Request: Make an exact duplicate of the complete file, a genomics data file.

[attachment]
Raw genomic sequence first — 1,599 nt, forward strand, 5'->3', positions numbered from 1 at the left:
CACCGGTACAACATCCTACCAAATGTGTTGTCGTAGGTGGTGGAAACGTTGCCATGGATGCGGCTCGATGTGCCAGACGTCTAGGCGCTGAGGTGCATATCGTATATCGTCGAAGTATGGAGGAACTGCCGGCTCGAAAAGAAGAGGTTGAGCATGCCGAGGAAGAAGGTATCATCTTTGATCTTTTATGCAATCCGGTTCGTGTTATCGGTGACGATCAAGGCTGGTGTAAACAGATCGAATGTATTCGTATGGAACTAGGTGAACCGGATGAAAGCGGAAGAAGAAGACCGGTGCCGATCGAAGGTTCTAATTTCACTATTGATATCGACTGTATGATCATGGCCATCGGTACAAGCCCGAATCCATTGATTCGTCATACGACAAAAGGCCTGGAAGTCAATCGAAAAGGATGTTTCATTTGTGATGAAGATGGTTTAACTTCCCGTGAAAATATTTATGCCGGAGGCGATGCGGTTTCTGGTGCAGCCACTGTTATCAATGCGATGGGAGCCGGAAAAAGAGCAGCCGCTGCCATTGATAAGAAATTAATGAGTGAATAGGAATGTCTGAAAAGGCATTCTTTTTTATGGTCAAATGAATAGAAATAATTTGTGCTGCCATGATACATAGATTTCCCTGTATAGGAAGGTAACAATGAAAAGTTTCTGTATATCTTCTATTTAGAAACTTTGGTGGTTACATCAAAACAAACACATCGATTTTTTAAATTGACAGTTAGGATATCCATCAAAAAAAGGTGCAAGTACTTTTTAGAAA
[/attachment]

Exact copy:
Raw genomic sequence first — 1,599 nt, forward strand, 5'->3', positions numbered from 1 at the left:
CACCGGTACAACATCCTACCAAATGTGTTGTCGTAGGTGGTGGAAACGTTGCCATGGATGCGGCTCGATGTGCCAGACGTCTAGGCGCTGAGGTGCATATCGTATATCGTCGAAGTATGGAGGAACTGCCGGCTCGAAAAGAAGAGGTTGAGCATGCCGAGGAAGAAGGTATCATCTTTGATCTTTTATGCAATCCGGTTCGTGTTATCGGTGACGATCAAGGCTGGTGTAAACAGATCGAATGTATTCGTATGGAACTAGGTGAACCGGATGAAAGCGGAAGAAGAAGACCGGTGCCGATCGAAGGTTCTAATTTCACTATTGATATCGACTGTATGATCATGGCCATCGGTACAAGCCCGAATCCATTGATTCGTCATACGACAAAAGGCCTGGAAGTCAATCGAAAAGGATGTTTCATTTGTGATGAAGATGGTTTAACTTCCCGTGAAAATATTTATGCCGGAGGCGATGCGGTTTCTGGTGCAGCCACTGTTATCAATGCGATGGGAGCCGGAAAAAGAGCAGCCGCTGCCATTGATAAGAAATTAATGAGTGAATAGGAATGTCTGAAAAGGCATTCTTTTTTATGGTCAAATGAATAGAAATAATTTGTGCTGCCATGATACATAGATTTCCCTGTATAGGAAGGTAACAATGAAAAGTTTCTGTATATCTTCTATTTAGAAACTTTGGTGGTTACATCAAAACAAACACATCGATTTTTTAAATTGACAGTTAGGATATCCATCAAAAAAAGGTGCAAGTACTTTTTAGAAA